You can also make an appointment to be a patient at Dr.Hyman’s UltraWellness Center in Lenox, MA. Please go to: http://www.ultrawellnesscenter.com/becoming-a-patient/.

      Did you know you can work with Dr. Hyman’s nutritionists virtually? For personalized nutrition coaching where you can receive 1:1 support with Registered Dietitians, please see: http://store.drhyman.com/Store/List/Coaching-Programs.
      Wishing you the best of health,
      Dr. Hyman Staff

  13. Rebecca June 13, 2014 at 5:21 pm #

    I have been diagnosed with fatty liver disease. After a rather serious accident, I have also gained considerable weight in the last six months, and am having problems with swelling in my ankles and stiffness. Most weight gain around abdomen.
    I have just been cleared to regularly exercise again. I am researching your site to get back to normal weight and health. I also have Hepatits B from a long ago blood transfusion, but it has been in remission for years.
    I am concerned about my health and ready to improve it!
    My mother has been insulin dependent for years, my father had numerous heart surgeries before dying of pancreatic cancer last year. I am ready to get weight and liver under control and hopefully not have the genetics win!
    My two biggest desires- to be medication free while healing my liver and losing that extra 50 pounds….

    • Avatar of Team Hyman
      Team Hyman June 17, 2014 at 5:42 pm #

      Hi Rebecca,

      Sorry to hear about your recent issues but thrilled to hear you are ready to start your journey to health!
      You may want to check out the 10 Day Detox book and other resources for getting yourself back on track and
      jumpstart your new lifestyle.

  14. Kev June 14, 2014 at 12:16 am #

    Thanks for your help!

  15. chandradeep June 15, 2014 at 6:15 am #

    I am having fatty liver. can i take the Kirkland multivitamin tablets daily 1?
    Does these tablets cause any issues?

  16. Pete June 24, 2014 at 2:03 pm #

    I was told a few years back I had fat around my liver. It was found after I had an accident and they subsequently did an MRI to scan for internal bleeding and such. Few years later I was told that my liver enzymes where slightly elevated. I also started feeling pressure on my right side by the lower side of my rib cage. That prompted another test and again my liver enzymes where elevated. Nothing was ever done since I never did any follow up blood test that where asked of me (I suffered from YIS; young and invisible syndrome). Now I went in the other day fr some unrelated pain on the left side which prompted an abdominal ultrasound for fear that my spleen could be enlarged. It turned out that my spleen was fine but again my liver was saying hey there … forgot about me.. I have a lot of fat now.. You might want to pay attention to me… And that I am. I have a visit scheduled with a gastroenterologist and I know for sure I am going to be told to follow all the suggestions outlined on this site. What I did not see was anything on artificial sweeteners. I am a diet coke addict and I know it can’t be good for me since I feel the pressure on my side every time I drink the darn thing (probably mental). Is there a link between excess artificial sweeteners and liver disease?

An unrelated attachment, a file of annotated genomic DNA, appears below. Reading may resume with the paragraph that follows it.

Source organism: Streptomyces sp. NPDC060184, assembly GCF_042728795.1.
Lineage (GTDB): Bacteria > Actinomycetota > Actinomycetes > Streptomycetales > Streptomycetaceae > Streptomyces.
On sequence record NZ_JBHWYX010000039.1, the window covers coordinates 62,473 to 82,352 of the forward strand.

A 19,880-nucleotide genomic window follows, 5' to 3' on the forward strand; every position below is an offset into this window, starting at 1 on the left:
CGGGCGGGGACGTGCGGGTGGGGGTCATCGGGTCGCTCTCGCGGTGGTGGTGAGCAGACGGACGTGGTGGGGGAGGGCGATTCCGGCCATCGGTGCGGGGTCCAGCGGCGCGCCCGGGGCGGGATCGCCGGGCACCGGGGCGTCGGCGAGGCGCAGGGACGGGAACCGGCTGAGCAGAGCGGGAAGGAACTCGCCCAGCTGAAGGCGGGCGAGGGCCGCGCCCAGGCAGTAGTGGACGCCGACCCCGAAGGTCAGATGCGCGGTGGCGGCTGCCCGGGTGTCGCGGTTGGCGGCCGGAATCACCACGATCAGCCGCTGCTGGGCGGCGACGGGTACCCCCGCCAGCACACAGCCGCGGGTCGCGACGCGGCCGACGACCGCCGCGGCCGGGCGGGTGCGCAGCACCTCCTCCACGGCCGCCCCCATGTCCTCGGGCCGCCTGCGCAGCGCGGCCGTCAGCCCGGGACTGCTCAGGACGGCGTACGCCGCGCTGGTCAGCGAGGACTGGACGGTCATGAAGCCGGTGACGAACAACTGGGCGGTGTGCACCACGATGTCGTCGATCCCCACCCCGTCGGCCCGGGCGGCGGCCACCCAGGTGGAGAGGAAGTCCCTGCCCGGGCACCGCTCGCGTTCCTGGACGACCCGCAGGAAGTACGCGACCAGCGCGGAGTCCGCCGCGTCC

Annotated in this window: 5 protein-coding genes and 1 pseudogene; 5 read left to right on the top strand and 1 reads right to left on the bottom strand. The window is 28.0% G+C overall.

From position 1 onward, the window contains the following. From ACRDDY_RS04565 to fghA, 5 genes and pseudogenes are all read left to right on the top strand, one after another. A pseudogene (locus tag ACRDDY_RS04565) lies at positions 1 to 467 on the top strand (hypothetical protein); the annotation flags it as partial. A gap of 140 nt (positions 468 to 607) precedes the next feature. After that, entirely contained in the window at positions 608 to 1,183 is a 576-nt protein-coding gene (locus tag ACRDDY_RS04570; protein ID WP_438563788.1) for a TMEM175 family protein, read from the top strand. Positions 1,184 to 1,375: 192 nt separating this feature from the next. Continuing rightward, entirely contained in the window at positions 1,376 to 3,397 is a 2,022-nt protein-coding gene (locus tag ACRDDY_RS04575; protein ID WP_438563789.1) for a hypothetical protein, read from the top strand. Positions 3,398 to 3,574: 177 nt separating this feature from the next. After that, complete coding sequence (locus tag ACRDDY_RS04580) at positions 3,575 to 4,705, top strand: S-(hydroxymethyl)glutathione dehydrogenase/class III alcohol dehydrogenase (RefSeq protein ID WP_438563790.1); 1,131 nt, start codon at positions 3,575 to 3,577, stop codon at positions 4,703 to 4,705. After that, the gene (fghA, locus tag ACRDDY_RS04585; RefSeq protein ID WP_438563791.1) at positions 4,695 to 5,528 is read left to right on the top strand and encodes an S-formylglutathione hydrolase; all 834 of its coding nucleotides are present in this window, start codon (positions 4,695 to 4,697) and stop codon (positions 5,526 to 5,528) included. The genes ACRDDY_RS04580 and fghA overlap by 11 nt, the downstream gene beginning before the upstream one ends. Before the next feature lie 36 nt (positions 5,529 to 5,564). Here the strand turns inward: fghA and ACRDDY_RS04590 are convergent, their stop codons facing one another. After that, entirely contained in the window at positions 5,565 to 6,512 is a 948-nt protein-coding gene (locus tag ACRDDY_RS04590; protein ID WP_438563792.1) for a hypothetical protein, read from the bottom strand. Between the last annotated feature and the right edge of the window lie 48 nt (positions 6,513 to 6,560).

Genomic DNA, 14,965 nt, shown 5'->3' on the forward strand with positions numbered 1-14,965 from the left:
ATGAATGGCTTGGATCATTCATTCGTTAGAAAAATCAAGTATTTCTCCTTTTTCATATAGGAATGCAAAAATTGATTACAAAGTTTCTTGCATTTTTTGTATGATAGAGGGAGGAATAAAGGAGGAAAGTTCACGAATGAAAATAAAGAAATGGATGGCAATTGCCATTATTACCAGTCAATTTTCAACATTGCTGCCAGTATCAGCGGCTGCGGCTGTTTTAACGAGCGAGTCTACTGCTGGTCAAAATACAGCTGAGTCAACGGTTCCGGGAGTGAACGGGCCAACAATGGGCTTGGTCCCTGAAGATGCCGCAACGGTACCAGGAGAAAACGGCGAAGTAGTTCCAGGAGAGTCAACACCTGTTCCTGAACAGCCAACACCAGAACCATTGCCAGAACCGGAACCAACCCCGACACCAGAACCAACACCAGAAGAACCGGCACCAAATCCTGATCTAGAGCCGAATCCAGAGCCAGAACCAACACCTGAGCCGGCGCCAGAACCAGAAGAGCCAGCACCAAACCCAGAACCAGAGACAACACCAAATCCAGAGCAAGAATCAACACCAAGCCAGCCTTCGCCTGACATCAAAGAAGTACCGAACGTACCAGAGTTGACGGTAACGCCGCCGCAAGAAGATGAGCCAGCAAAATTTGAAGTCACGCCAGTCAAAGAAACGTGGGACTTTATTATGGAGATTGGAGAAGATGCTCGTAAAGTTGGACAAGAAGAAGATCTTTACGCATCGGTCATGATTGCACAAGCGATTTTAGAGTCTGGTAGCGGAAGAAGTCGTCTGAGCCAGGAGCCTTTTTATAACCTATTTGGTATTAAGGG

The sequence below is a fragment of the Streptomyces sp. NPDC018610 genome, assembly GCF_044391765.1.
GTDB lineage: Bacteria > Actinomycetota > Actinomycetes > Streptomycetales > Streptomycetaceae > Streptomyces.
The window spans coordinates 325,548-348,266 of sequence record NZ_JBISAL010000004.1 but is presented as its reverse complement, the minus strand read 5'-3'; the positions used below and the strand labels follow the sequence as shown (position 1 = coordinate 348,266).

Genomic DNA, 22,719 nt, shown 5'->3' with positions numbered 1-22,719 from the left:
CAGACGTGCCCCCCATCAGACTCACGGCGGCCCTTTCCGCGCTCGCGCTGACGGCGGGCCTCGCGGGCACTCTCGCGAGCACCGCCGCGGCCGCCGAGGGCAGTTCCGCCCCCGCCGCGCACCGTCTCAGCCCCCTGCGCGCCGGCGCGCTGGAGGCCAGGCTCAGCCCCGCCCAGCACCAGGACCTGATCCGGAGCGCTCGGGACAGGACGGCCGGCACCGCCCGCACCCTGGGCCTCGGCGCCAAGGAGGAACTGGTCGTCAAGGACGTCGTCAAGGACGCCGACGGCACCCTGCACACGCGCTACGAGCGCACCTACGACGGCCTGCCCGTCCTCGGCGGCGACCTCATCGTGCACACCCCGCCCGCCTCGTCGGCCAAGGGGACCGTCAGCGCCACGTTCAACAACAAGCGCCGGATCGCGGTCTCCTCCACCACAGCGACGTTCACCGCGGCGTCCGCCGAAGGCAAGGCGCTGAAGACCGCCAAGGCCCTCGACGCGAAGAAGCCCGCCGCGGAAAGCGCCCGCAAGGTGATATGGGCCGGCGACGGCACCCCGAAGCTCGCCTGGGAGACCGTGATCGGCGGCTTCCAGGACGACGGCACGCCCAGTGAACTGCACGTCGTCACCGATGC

17. Melia Cartier June 25, 2014 at 12:54 pm #

    Sign me up for Dr. Hyman’s weekly Q & A

    • Avatar of Team Hyman
      Team Hyman June 29, 2014 at 2:58 pm #

      Hi Melia,

      There is no weekly Q & A with Dr. Hyman. But on July 17th, he will be having a live chat in the online community. It will be at 8PM. You will be able to access it at http://www.drhyman.com/activity.

  18. Jamie June 27, 2014 at 11:03 am #

    I was able to lose weight and get back to normal living through use of the products made at LiverMedic.com. Especially Hepatiben.

    High sugar diets and toxin build-up promote excess liver fat storage. Taking HEPATIBEN™ while incorporating a healthy diet will neutralize the resulting high oxidative-stress environment and reverse hepatic cell damage. HEPATIBEN™ includes targeted compounds critical during the release of toxins stored in fat cells. They also act as super-antioxidants, replenishing other naturally occurring antioxidants.

  19. Major Woody July 1, 2014 at 10:34 am #

    Question: If you consume fat(non or saturated) how the the liver process it? Can it store it?

  20. Holly Miller July 1, 2014 at 5:19 pm #

    I think you should mention in your article that non-alcoholic fatty liver can also be caused from some genetic conditions. I have hemochromatosis, iron overload, that has caused my fatty liver, not my healthy, organic, low carb, low sugar diet. Also, fructose, sugar from fruit, turns into fat in your liver. It is the only sugar that isn’t converted into glucose and then glycogen in our bodies. People with fatty liver should avoid fruit unless in small amounts of low sugar berries between meals on an empty stomach. (as per the Liver Bible and the Ezra Protocol)